Rather than harping on the divisive rhetoric of tribe, sect and political persuasion, we have a theological and teleological imperative to green our society
In a remote part of Central Java, Indonesia’s most populous island, there is a rather unusual form of environmentalism taking root. Shadowed by the great Merapi volcano and surrounded by fertile fields of rice and sugarcane, a small school is graduating environmentalists whose commitment to the earth is not based on Western conservation texts but rather predicated in values derived from Islam. The head of the school, Nasruddin Anshari, frequently uses the refrain “one earth, for all”, just as much as he does the usual Islamic invocation of Allah-u Akbar (God is Great).
Indonesia’s pesantren (the local word for a madrassa or religious school) have come under great scrutiny in recent years due to their perceived connections to terrorist incidents such as the Bali bombings in 2005. Even US presidential hopeful Barack Obama felt obliged to distance himself from his childhood days in Indonesia because of a rumour that he too had attended a pesantren, since both his father and stepfather were Muslims. Yet the transformation taking place at Pesantren Lingkungan Giri Ilmu would certainly please most constituencies in the West. Children from the village of Bantul are learning about the importance of preserving their ecosystem as a mark of worshipping God. The tenacity of Islamic religious doctrines that often manifests itself in uncompromising stances on political conflicts is being channelled more positively towards environmental ethics.
In his latest book The Creation, eminent Harvard ecologist E O Wilson writes an open letter to the clergy in which he urges theologians to unite on environmental causes: “The defence of living Nature is a universal value. It doesn’t rise from nor does it promote any religious or ideological dogma. Rather, it serves without discrimination the interests of all humanity.” It seems as though Wilson’s plea is at least being heard in Indonesia — one of the world’s highest biodiversity regions.
To further develop this trend and to link environmental education to a larger agenda of conflict resolution, the United Nations mandated University for Peace held a week-long workshop on peace education in an Islamic context in November 2007. The setting for the workshop was Gadgah Mada University in Yogyakarta, not far from our eco-friendly pesantren. Scholars from numerous Muslim countries gathered to consider various dimensions of peace education and to develop lesson plans for implementation in Islamic schools. I was invited to develop specific ideas on how to use environmental issues within an Islamic context as an instrumental means of peace-building.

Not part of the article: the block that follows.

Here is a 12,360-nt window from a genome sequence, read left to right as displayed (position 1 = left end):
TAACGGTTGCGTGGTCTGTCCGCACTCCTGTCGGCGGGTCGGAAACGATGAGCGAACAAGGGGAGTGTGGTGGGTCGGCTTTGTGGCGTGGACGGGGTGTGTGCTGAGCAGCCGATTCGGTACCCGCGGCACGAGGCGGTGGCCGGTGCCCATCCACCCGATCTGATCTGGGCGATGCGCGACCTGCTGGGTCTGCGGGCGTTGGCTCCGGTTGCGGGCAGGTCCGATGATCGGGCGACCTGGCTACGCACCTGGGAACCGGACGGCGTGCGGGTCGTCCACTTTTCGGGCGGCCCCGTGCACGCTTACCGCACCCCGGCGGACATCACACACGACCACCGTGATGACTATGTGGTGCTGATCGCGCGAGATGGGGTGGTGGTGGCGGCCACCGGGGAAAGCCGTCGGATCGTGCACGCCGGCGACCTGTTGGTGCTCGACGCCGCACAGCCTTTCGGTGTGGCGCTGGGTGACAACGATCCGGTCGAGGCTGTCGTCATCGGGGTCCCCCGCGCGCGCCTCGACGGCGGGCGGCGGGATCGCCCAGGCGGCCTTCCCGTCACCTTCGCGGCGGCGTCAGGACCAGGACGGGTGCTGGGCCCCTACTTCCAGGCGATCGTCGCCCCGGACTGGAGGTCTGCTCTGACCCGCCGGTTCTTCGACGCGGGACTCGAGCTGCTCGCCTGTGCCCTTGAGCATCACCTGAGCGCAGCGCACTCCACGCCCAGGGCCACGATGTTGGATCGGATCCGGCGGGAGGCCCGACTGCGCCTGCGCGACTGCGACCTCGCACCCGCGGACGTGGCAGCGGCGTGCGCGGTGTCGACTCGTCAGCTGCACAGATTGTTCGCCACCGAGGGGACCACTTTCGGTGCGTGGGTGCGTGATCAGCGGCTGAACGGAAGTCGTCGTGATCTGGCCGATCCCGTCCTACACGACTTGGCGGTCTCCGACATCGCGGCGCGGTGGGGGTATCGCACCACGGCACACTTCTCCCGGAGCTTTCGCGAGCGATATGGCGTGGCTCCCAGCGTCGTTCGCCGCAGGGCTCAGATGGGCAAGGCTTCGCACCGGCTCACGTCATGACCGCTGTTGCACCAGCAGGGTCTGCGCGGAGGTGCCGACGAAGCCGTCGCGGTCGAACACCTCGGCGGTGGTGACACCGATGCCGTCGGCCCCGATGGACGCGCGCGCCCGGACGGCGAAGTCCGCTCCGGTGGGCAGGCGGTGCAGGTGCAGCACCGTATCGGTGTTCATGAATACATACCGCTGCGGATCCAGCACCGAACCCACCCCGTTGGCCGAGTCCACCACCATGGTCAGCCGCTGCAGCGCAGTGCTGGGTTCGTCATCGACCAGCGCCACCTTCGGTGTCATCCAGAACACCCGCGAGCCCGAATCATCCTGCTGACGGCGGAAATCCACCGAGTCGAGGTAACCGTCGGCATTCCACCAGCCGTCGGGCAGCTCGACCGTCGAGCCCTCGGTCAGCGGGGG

It was fairly easy to convince the delegates that the advent of Islam as an organised religion occurred in the desert environment of Arabia, and hence there was considerable attention paid to ecological concerns within Islamic ethics. While Islamic theology is not pantheistic, and shares many of the anthropocentric attributes of other Abrahamic faiths, there is a reverence of nature that stems from essential pragmatism within the faith. Due to resource scarcity, early Muslims realised that long-term development was only possible within ecological constraints which were shared by all of humanity. Thus, the universality of environmental resources provides a valuable template for peace-building that is realised in Islam.
Nevertheless, there are several systemic challenges to the realisation of a sustainable development paradigm within contemporary Islam, largely due to institutional inertia and a reluctance of ulema to engage contemporary issues. First, the Islamic belief of humans as Ashraful Makhloqaat (the most superior creation) poses serious challenges to inculcating environmental ethics, particularly with reference to animal rights. However, this can be countered by considering numerous injunctions about the great responsibility that comes with the status of being a “superior creation”. The concept of khalifa (vicegerent) can be considered an antidote to this concept since the role of a vicegerent is to act as a steward for the land and for all creation.